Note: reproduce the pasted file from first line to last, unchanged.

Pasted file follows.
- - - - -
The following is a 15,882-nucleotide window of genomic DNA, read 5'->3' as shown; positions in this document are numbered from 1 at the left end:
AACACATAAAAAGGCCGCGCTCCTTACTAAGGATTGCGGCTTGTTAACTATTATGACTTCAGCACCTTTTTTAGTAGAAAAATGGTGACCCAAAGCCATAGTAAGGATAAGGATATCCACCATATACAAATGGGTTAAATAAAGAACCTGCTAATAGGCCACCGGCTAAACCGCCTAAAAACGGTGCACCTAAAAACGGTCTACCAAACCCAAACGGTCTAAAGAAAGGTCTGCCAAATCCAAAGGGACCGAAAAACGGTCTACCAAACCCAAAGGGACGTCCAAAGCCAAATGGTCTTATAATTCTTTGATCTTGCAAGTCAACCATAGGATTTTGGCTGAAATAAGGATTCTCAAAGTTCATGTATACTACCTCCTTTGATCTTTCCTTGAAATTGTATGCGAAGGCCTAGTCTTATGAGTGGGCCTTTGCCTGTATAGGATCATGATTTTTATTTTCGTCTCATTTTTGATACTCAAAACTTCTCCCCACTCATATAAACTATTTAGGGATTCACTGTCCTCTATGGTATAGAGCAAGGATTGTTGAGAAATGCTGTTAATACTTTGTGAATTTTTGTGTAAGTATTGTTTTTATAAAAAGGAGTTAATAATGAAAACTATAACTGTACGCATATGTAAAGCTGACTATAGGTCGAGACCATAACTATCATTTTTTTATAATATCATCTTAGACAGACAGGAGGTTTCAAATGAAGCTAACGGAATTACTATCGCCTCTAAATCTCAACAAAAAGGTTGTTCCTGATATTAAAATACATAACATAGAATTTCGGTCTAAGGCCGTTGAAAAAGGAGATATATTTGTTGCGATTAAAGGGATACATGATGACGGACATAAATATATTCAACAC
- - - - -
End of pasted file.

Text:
The following is a 15,882-nucleotide window of genomic DNA, read 5'->3' as shown; positions in this document are numbered from 1 at the left end:
AACACATAAAAAGGCCGCGCTCCTTACTAAGGATTGCGGCTTGTTAACTATTATGACTTCAGCACCTTTTTTAGTAGAAAAATGGTGACCCAAAGCCATAGTAAGGATAAGGATATCCACCATATACAAATGGGTTAAATAAAGAACCTGCTAATAGGCCACCGGCTAAACCGCCTAAAAACGGTGCACCTAAAAACGGTCTACCAAACCCAAACGGTCTAAAGAAAGGTCTGCCAAATCCAAAGGGACCGAAAAACGGTCTACCAAACCCAAAGGGACGTCCAAAGCCAAATGGTCTTATAATTCTTTGATCTTGCAAGTCAACCATAGGATTTTGGCTGAAATAAGGATTCTCAAAGTTCATGTATACTACCTCCTTTGATCTTTCCTTGAAATTGTATGCGAAGGCCTAGTCTTATGAGTGGGCCTTTGCCTGTATAGGATCATGATTTTTATTTTCGTCTCATTTTTGATACTCAAAACTTCTCCCCACTCATATAAACTATTTAGGGATTCACTGTCCTCTATGGTATAGAGCAAGGATTGTTGAGAAATGCTGTTAATACTTTGTGAATTTTTGTGTAAGTATTGTTTTTATAAAAAGGAGTTAATAATGAAAACTATAACTGTACGCATATGTAAAGCTGACTATAGGTCGAGACCATAACTATCATTTTTTTATAATATCATCTTAGACAGACAGGAGGTTTCAAATGAAGCTAACGGAATTACTATCGCCTCTAAATCTCAACAAAAAGGTTGTTCCTGATATTAAAATACATAACATAGAATTTCGGTCTAAGGCCGTTGAAAAAGGAGATATATTTGTTGCGATTAAAGGGATACATGATGACGGACATAAATATATTCAACAC